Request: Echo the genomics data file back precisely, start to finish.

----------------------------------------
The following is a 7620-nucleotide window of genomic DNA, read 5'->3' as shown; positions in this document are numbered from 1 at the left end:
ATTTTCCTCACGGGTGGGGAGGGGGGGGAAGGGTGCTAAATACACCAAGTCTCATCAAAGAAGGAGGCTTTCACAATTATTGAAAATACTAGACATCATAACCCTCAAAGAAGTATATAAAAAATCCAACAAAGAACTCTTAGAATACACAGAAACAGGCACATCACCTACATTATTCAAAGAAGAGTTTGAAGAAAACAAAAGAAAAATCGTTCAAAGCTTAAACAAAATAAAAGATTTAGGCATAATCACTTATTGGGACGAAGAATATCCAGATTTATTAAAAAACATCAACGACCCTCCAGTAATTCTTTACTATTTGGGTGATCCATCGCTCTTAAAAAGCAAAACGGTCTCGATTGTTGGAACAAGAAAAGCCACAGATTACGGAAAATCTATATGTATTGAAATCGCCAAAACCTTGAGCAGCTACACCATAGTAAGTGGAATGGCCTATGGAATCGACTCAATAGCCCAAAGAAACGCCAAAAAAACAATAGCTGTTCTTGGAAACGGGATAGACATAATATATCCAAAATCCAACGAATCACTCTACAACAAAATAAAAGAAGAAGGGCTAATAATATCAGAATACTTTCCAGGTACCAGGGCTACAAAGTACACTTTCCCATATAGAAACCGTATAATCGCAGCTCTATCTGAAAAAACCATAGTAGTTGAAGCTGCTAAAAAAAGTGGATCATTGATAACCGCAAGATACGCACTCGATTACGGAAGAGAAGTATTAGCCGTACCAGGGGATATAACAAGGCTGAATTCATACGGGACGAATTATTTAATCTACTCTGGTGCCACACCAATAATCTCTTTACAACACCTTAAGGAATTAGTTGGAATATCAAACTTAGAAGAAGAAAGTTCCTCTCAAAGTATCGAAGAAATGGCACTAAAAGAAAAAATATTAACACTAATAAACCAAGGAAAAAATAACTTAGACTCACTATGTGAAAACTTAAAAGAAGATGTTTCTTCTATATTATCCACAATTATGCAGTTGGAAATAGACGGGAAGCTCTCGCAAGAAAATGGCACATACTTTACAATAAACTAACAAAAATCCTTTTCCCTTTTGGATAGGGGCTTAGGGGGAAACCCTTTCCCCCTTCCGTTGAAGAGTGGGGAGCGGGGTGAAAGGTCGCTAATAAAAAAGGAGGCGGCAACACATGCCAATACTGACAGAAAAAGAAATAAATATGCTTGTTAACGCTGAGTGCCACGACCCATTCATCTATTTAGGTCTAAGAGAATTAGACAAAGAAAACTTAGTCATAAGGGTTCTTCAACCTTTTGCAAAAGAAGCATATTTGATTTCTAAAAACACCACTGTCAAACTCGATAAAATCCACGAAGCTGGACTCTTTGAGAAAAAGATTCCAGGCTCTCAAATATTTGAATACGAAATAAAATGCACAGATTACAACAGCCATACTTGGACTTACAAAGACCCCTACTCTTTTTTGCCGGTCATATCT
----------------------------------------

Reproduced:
The following is a 7620-nucleotide window of genomic DNA, read 5'->3' as shown; positions in this document are numbered from 1 at the left end:
ATTTTCCTCACGGGTGGGGAGGGGGGGGAAGGGTGCTAAATACACCAAGTCTCATCAAAGAAGGAGGCTTTCACAATTATTGAAAATACTAGACATCATAACCCTCAAAGAAGTATATAAAAAATCCAACAAAGAACTCTTAGAATACACAGAAACAGGCACATCACCTACATTATTCAAAGAAGAGTTTGAAGAAAACAAAAGAAAAATCGTTCAAAGCTTAAACAAAATAAAAGATTTAGGCATAATCACTTATTGGGACGAAGAATATCCAGATTTATTAAAAAACATCAACGACCCTCCAGTAATTCTTTACTATTTGGGTGATCCATCGCTCTTAAAAAGCAAAACGGTCTCGATTGTTGGAACAAGAAAAGCCACAGATTACGGAAAATCTATATGTATTGAAATCGCCAAAACCTTGAGCAGCTACACCATAGTAAGTGGAATGGCCTATGGAATCGACTCAATAGCCCAAAGAAACGCCAAAAAAACAATAGCTGTTCTTGGAAACGGGATAGACATAATATATCCAAAATCCAACGAATCACTCTACAACAAAATAAAAGAAGAAGGGCTAATAATATCAGAATACTTTCCAGGTACCAGGGCTACAAAGTACACTTTCCCATATAGAAACCGTATAATCGCAGCTCTATCTGAAAAAACCATAGTAGTTGAAGCTGCTAAAAAAAGTGGATCATTGATAACCGCAAGATACGCACTCGATTACGGAAGAGAAGTATTAGCCGTACCAGGGGATATAACAAGGCTGAATTCATACGGGACGAATTATTTAATCTACTCTGGTGCCACACCAATAATCTCTTTACAACACCTTAAGGAATTAGTTGGAATATCAAACTTAGAAGAAGAAAGTTCCTCTCAAAGTATCGAAGAAATGGCACTAAAAGAAAAAATATTAACACTAATAAACCAAGGAAAAAATAACTTAGACTCACTATGTGAAAACTTAAAAGAAGATGTTTCTTCTATATTATCCACAATTATGCAGTTGGAAATAGACGGGAAGCTCTCGCAAGAAAATGGCACATACTTTACAATAAACTAACAAAAATCCTTTTCCCTTTTGGATAGGGGCTTAGGGGGAAACCCTTTCCCCCTTCCGTTGAAGAGTGGGGAGCGGGGTGAAAGGTCGCTAATAAAAAAGGAGGCGGCAACACATGCCAATACTGACAGAAAAAGAAATAAATATGCTTGTTAACGCTGAGTGCCACGACCCATTCATCTATTTAGGTCTAAGAGAATTAGACAAAGAAAACTTAGTCATAAGGGTTCTTCAACCTTTTGCAAAAGAAGCATATTTGATTTCTAAAAACACCACTGTCAAACTCGATAAAATCCACGAAGCTGGACTCTTTGAGAAAAAGATTCCAGGCTCTCAAATATTTGAATACGAAATAAAATGCACAGATTACAACAGCCATACTTGGACTTACAAAGACCCCTACTCTTTTTTGCCGGTCATATCT